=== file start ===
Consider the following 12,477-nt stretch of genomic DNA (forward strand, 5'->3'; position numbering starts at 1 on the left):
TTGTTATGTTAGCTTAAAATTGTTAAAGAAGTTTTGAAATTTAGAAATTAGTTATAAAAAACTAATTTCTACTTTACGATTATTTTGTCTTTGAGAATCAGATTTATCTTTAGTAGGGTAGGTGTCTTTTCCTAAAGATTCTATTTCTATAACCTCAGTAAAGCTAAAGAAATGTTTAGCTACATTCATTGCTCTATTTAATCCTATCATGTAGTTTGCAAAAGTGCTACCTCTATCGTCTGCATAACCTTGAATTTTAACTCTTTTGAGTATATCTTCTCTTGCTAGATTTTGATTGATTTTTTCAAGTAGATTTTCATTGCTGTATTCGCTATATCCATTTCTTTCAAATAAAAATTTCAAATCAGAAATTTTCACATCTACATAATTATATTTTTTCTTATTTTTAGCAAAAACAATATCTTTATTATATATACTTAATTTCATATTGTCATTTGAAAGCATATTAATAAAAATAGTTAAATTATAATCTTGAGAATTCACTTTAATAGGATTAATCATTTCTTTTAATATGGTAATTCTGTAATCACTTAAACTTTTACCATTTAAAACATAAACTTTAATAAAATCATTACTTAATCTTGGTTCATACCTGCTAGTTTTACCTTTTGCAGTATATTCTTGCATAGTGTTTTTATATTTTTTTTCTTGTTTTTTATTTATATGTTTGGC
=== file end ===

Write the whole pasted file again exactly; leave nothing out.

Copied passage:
Consider the following 12,477-nt stretch of genomic DNA (forward strand, 5'->3'; position numbering starts at 1 on the left):
TTGTTATGTTAGCTTAAAATTGTTAAAGAAGTTTTGAAATTTAGAAATTAGTTATAAAAAACTAATTTCTACTTTACGATTATTTTGTCTTTGAGAATCAGATTTATCTTTAGTAGGGTAGGTGTCTTTTCCTAAAGATTCTATTTCTATAACCTCAGTAAAGCTAAAGAAATGTTTAGCTACATTCATTGCTCTATTTAATCCTATCATGTAGTTTGCAAAAGTGCTACCTCTATCGTCTGCATAACCTTGAATTTTAACTCTTTTGAGTATATCTTCTCTTGCTAGATTTTGATTGATTTTTTCAAGTAGATTTTCATTGCTGTATTCGCTATATCCATTTCTTTCAAATAAAAATTTCAAATCAGAAATTTTCACATCTACATAATTATATTTTTTCTTATTTTTAGCAAAAACAATATCTTTATTATATATACTTAATTTCATATTGTCATTTGAAAGCATATTAATAAAAATAGTTAAATTATAATCTTGAGAATTCACTTTAATAGGATTAATCATTTCTTTTAATATGGTAATTCTGTAATCACTTAAACTTTTACCATTTAAAACATAAACTTTAATAAAATCATTACTTAATCTTGGTTCATACCTGCTAGTTTTACCTTTTGCAGTATATTCTTGCATAGTGTTTTTATATTTTTTTTCTTGTTTTTTATTTATATGTTTGGC